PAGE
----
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STORY IN SHORT 

In a surprising development that has sparked concern and interest, the Central government has issued a strong message to its employees: "Arrive at the office by 9:15 am or lose half-day leave." The Department of Personnel and Training (DoPT), ministry which is under Prime Minister Narendra Modi has issued this guideline.

Despite its apparently straightforward nature, this directive holds considerable legal ramifications, impacting workplace norms, employee entitlements, etc. Let's explore this further.

THE 15-MINUTE GRACE PERIOD                                                                             

Central government employees are now allowed a 15-minute grace period for arriving at their offices. This rule is applied equally to everyone: from senior officials to the junior most employees.

With official working hours spanning from 9:00 AM to 5:30 PM, employees must ensure they are present by 9:15 AM. Beyond this threshold, consequences kick in.

SALARY DEDUCTION: THE WEAPON                                                                        

The Department of Personnel and Training (DoPT) has issued a clear warning: if an employee arrives late past 9:15 AM, half their salary will be deducted. This rule applies universally, including to senior officers. 

The severity of this measure underscores the government’s commitment to enforcing punctuality.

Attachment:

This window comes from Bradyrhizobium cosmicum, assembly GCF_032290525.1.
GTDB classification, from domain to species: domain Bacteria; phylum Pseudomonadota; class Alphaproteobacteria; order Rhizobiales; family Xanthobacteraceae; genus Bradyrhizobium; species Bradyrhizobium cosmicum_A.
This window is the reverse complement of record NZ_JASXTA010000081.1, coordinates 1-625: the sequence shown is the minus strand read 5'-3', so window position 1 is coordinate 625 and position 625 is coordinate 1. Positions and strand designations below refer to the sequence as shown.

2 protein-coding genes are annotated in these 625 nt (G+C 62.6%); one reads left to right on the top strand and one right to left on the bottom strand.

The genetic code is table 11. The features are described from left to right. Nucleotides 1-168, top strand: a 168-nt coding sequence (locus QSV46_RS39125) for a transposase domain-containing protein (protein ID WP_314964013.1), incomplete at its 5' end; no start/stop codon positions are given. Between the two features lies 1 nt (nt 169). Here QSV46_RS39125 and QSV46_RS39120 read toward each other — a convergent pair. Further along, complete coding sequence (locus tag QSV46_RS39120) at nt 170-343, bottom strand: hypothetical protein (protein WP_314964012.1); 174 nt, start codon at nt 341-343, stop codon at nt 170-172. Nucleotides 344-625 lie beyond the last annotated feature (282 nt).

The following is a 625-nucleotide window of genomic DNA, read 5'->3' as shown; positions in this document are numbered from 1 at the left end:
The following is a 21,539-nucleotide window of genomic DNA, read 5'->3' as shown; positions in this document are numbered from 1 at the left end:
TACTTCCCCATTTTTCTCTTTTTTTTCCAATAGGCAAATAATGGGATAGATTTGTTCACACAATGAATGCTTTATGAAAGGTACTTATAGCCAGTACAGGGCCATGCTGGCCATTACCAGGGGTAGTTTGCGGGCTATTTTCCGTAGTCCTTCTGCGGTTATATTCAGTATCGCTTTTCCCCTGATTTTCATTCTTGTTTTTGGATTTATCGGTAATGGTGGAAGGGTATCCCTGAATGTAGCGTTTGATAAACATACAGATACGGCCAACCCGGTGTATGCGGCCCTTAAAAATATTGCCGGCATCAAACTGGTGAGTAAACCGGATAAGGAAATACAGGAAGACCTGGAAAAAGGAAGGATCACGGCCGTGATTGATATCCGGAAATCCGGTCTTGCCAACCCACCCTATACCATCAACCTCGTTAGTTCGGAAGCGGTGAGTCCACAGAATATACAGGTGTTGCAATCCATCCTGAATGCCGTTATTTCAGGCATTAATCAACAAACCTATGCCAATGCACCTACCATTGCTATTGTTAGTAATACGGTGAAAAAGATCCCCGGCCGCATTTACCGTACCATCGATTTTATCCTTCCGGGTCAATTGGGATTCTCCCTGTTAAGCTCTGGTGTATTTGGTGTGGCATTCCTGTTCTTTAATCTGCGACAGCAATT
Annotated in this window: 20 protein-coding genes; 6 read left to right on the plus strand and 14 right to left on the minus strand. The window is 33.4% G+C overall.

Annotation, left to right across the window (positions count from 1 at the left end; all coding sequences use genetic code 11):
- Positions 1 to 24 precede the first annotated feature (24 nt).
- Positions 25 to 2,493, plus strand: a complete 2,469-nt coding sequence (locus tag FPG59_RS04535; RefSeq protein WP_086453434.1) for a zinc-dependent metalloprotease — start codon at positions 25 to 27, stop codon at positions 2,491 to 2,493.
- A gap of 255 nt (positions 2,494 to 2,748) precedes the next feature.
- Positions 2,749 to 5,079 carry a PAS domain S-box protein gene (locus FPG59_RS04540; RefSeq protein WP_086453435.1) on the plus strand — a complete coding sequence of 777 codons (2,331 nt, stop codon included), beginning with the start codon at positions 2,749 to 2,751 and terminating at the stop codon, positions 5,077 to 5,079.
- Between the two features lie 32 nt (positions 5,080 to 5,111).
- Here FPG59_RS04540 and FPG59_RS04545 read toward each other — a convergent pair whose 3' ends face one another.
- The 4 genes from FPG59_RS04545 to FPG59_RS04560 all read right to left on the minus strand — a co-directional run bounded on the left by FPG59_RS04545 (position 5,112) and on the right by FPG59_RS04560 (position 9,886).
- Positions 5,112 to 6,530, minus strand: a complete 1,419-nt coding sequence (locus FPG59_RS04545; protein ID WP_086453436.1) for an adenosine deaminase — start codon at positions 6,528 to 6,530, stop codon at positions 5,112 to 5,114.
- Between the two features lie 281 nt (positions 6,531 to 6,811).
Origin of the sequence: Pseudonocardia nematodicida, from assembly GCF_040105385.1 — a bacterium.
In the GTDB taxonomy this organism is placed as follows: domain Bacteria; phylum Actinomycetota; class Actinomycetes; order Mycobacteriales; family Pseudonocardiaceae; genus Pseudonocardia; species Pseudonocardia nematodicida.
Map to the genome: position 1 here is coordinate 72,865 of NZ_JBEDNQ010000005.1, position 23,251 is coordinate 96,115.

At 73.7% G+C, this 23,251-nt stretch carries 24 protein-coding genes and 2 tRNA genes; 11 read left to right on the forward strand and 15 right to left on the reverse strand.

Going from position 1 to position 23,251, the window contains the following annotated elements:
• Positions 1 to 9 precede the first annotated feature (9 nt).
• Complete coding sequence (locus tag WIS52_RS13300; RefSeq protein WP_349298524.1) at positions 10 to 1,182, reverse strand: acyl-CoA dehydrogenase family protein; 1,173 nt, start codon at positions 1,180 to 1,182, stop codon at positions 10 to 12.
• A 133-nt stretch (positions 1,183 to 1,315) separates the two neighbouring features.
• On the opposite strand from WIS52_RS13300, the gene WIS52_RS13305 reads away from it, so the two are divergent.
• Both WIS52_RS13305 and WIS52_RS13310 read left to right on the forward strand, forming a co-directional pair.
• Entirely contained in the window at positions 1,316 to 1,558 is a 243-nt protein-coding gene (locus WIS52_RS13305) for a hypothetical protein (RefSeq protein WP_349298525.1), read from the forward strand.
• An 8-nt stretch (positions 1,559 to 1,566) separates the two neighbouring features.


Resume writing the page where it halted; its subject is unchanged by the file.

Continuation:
BIOMETRIC ATTENDANCE SYSTEMS                                                                   

  • During the COVID-19 pandemic, many government offices temporarily suspended the use of biometric attendance systems. 
  • However, the central government has mandated their reinstatement in February, 2022. 
  • The directive issued last year encouraged central government employees to resume biometric attendance, highlighting the importance of addressing persistent lateness and leaving work early.
  • Biometrics provide an accurate record of employee arrival times, facilitating adherence to the 15-minute deadline.

CASUAL LEAVE AND COMMUNICATION                                                        

  • If an employee is unable to arrive punctually at the office on a particular day, they are required to notify their superior beforehand and request casual leave. Failure to do so will result in half-day casual leave being deducted from their entitlement.
  • The Department of Personnel and Training (DoPT) has also instructed officers to ensure that their staff maintain punctuality and to closely monitor their attendance.

THE LEGAL LANDSCAPE 

1. Employment Contracts and Obligations

  • When one signs an employment contract, he/she implicitly agrees to adhere to the organization’s rules and policies.
  • Attendance requirements fall squarely within this framework. Employers have the right to set reasonable expectations regarding punctuality.

2. Exempt vs. Non-Exempt Employees

  • Exempt employees, typically salaried professionals, have more flexibility. They’re evaluated based on results, not clock hours.
  • Non-exempt employees, on the other hand, are subject to strict timekeeping. Their pay often depends on actual hours worked.

CONCLUSION 

It is interesting to note that in 2014, Prime Minister Narendra Modi's government sought to implement fixed office hours, but employees pushed back, citing difficulties with long commutes as a major challenge.

The 15-minute delay policy serves as a wake-up call for government employees. It underscores the importance of punctuality and accountability. By implementing this policy, the government seeks to instil discipline and improve overall work culture.

Remember, time is money—even in the corridors of bureaucracy.

"Loved reading this piece by Priyasha Pattnaik?
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